After new statutes were approved last month, students, alumni, and faculty have raised concerns about the role of faculty members in the institute’s new governing structure, about the reduction of theology courses and the elimination of some theology disciplines, and about the dismissal of some faculty members, including Melina and Fr. Jose Noriega.
Faculty members have told CNA they do not object to the pope’s desire to expand the school’s mission or approach, but say that the administrators responsible for implementing that mission have acted unfairly.
The pope emeritus has a long history of collaboration with the Institute.
Benedict XVI “has always closely followed the work of Msgr. Melina in the chair of fundamental moral theology,” Fr. Juan José Pérez-Soba, a professor of pastoral theology and the director of international research in moral theology at the Institute, told CNA.
Pérez-Soba told CNA that then-Cardinal Joseph Ratzinger, who was later elected Pope Benedict XVI, wrote to commend Melina’s work in moral theology in 1998, and participated in a 2003 conference on the encyclical Veritatis splendor, organized by Melina’s academic department at the John Paul II Institute.
“At that conference, Cardinal Ratzinger delivered a lecture, subsequently published, explaining the renewal of moral theology after the Second Vatican Council. According to Ratzinger, Veritatis splendor was written to develop the full potential of the moral vision of Vatican II, especially Gaudium et Spes. Veritatis splendor expresses a morality ‘not conceived as a series of precepts,’ but as ‘the result of an encounter from which derive corresponding moral actions.’” the priest added.
The priest explained that in his 2003 lecture, Cardinal Ratzinger outlined an approach to morality “where it is seen that ‘the affirmation of absolute commandments, which prescribe what is intrinsically evil, does not mean submitting to the slavery of prohibitions, but opening to the great value of life, which is illuminated by the true good, this is for the love of God himself.’”
“In the light of this importance that Ratzinger gave to fundamental morals in the Institute, the suppression of the chair of fundamental morals and the dismissal of Livio Melina takes on new light,” the professor said.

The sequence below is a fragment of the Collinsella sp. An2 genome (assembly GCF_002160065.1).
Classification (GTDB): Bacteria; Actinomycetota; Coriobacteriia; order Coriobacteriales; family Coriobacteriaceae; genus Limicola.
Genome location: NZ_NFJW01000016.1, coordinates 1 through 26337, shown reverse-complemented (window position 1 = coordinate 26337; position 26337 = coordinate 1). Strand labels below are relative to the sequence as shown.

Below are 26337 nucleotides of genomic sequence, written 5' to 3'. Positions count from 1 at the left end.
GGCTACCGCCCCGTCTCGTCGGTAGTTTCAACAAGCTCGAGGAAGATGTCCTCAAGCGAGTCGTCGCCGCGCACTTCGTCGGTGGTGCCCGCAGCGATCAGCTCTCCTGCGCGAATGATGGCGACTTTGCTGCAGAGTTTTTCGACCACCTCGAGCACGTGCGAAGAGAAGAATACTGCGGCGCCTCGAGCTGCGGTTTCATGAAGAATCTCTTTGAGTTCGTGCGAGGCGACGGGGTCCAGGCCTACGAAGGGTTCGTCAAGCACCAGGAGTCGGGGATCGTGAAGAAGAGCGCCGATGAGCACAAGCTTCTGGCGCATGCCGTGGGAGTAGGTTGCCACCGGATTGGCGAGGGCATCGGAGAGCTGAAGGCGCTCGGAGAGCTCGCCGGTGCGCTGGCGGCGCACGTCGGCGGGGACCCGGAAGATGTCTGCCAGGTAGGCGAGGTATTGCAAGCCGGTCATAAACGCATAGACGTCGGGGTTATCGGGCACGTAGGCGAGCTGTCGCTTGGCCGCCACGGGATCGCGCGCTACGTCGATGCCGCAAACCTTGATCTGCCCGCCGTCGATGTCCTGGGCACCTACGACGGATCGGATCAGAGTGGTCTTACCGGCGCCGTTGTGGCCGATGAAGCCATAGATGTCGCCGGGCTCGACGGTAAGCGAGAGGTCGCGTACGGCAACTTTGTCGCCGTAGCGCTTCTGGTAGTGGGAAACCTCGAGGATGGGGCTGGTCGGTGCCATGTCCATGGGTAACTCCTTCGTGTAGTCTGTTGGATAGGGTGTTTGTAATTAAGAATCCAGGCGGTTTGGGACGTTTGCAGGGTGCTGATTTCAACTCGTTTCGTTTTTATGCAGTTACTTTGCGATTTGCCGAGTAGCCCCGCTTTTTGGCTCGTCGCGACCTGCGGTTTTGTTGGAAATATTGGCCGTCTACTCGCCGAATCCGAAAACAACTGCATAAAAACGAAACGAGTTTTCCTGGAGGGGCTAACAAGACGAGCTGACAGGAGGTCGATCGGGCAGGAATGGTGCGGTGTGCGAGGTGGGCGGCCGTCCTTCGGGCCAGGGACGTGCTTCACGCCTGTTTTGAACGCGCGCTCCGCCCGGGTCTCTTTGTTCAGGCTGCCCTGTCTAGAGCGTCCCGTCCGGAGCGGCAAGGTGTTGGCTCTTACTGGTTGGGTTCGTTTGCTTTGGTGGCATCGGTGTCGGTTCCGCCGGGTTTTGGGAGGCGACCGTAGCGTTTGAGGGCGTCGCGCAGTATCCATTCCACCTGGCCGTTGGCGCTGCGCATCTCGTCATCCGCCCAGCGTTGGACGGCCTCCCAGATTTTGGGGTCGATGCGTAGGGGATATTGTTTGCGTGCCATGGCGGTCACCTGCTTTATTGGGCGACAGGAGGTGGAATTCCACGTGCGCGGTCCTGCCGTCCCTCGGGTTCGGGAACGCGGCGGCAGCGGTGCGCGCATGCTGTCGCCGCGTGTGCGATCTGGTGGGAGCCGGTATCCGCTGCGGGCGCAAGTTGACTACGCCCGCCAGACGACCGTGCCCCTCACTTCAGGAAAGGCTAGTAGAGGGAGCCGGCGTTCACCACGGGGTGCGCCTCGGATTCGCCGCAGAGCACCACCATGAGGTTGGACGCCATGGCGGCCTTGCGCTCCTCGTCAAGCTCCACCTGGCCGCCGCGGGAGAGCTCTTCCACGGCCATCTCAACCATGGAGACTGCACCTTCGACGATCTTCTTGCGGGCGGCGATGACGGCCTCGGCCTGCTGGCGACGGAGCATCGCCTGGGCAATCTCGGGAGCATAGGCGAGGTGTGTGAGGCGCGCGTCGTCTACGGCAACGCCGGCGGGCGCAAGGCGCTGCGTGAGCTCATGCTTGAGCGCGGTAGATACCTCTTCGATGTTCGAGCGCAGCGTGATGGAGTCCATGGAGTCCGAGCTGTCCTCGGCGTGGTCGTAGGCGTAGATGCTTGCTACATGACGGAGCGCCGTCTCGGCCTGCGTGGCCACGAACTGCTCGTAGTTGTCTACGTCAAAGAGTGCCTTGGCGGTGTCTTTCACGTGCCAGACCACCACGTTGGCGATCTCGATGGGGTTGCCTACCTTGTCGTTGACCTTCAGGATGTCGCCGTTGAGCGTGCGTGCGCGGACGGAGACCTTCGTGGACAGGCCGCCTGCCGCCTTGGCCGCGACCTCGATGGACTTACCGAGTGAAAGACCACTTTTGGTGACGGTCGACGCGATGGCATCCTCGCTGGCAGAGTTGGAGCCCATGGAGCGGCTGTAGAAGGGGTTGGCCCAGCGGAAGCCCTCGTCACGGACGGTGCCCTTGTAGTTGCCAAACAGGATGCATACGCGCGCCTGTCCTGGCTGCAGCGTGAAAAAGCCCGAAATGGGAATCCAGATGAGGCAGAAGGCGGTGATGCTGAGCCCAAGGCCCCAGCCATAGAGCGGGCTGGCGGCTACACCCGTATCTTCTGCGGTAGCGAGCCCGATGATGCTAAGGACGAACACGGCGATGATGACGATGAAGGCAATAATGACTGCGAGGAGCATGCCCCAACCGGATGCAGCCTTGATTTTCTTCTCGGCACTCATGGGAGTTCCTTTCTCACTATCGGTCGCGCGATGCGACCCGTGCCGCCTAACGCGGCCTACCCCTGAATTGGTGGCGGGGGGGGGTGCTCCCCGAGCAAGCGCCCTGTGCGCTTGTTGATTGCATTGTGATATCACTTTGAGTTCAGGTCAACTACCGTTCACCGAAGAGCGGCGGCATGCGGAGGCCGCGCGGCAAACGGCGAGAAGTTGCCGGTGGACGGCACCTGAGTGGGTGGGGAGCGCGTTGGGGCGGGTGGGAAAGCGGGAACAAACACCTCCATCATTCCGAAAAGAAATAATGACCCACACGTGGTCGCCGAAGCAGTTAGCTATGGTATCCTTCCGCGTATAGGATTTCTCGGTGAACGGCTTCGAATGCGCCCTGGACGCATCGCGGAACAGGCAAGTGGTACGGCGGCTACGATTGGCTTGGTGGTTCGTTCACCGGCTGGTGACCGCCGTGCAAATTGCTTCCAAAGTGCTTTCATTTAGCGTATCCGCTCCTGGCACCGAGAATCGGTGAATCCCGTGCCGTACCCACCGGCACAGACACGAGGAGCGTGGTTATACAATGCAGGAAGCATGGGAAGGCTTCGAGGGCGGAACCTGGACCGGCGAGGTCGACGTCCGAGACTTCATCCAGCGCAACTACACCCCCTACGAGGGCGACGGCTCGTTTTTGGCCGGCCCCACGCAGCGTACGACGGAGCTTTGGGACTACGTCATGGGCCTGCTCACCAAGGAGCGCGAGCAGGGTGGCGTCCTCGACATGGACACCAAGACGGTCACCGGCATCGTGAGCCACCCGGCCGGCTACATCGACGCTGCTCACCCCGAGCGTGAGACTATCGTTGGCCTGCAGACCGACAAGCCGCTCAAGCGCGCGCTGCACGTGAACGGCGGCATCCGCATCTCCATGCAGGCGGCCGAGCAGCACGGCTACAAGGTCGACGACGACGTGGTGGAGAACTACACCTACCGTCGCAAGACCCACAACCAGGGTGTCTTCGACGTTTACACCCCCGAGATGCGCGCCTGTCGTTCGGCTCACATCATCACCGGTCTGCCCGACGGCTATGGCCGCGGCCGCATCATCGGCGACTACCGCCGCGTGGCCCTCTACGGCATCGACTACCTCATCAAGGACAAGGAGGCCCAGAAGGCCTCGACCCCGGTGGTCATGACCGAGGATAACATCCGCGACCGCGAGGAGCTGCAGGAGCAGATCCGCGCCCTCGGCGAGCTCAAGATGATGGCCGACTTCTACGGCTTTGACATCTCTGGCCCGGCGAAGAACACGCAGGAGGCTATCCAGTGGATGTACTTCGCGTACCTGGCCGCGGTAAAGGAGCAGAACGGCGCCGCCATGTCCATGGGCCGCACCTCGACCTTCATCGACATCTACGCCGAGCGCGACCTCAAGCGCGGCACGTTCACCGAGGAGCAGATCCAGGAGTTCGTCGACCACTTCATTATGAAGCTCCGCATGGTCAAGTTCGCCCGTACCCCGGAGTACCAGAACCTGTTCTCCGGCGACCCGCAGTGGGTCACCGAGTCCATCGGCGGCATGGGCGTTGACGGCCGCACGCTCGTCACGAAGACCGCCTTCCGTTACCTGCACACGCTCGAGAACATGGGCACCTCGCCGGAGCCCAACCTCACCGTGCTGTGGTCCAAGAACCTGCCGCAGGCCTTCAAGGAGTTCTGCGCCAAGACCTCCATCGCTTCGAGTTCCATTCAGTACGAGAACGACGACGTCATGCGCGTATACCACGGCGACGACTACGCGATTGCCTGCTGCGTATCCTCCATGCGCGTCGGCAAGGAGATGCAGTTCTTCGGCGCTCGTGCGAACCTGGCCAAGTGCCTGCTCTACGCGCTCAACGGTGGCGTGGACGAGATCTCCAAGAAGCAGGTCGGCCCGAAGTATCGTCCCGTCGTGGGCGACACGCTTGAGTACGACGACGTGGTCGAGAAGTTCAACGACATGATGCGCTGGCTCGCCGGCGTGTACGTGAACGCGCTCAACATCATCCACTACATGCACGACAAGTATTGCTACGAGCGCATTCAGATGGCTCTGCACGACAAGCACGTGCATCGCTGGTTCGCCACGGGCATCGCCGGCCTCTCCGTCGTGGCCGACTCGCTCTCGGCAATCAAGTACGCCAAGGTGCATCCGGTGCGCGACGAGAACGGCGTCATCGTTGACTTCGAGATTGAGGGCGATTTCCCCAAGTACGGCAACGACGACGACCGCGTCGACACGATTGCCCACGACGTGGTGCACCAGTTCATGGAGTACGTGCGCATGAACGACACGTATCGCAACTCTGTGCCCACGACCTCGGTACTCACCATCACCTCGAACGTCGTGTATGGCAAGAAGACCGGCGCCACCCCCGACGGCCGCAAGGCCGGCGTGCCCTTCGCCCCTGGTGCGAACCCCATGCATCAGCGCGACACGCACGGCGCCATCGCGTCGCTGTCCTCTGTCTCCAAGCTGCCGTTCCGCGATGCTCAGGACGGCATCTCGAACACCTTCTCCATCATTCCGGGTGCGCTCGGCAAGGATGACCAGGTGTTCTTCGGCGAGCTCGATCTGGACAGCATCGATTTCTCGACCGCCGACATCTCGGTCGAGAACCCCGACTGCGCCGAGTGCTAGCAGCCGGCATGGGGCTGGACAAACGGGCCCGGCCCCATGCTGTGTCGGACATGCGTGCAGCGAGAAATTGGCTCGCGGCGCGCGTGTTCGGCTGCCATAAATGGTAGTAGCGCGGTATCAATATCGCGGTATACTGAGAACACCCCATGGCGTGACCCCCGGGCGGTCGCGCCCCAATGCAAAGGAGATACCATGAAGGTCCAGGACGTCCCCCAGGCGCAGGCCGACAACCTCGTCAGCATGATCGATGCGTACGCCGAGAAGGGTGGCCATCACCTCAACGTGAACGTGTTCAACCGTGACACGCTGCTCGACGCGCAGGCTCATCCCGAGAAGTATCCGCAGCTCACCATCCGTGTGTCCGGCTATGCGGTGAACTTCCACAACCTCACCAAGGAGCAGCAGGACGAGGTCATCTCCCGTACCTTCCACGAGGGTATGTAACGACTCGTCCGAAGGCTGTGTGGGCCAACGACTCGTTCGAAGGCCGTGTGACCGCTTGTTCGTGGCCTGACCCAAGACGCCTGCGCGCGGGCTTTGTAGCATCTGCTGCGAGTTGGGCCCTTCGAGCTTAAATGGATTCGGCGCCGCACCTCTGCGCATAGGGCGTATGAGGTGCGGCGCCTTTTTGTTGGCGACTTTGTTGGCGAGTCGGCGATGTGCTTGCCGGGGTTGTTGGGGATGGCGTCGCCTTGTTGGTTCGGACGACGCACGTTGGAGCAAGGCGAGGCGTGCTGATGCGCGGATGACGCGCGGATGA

“This set of changes now appears as a search to change the moral paradigm. There seems to be a desire to discard objective morality, which affirms the truth about the good to which man is called, following Veritatis splendor. And it seems intended to open a process of review of all sexual morality from subjectivism, starting with Humanae vitae.”
Pérez-Soba added that during several visits to the Institute during his pontificate, Benedict XVI spoke of the school’s importance.
In a 2006 speech, Benedict “pointed out two key features of the Institute's mission: first, to teach how marriage and family belong to the core of the truth about man and his destiny; and, second, to show that the revelation of Christ assumes and illuminates the depth of human experience. The enormous number of families who, having studied at the Institute, attended this audience, was a sign of great pastoral fruitfulness in the teaching of John Paul II,” the priest said.
More than 250 students and alumni of Rome’s John Paul II Institute have signed a letter expressing their concern about the school’s new statutes, and the dismissal of Noriega and Melina. The letter expresses concern that current students will not be able to complete the academic programs in which they are currently enrolled, and the faculty dismissals have taken place without due process.
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On July 31, Fr. Jose Granados, the Institute’s vice-president, told CNA that “the identity of the Institute is seriously threatened,” and called for administrators to resume discussion with faculty members about the approach to implementing Pope Francis’ call for an expansion of the school’s approach.
The Catholic Herald reported Aug. 2 that Institute administrators told a reporter that “the institute remains desirous of giving exhaustive responses, but asks a few weeks’ time in the month of August in order to formulate adequate responses.”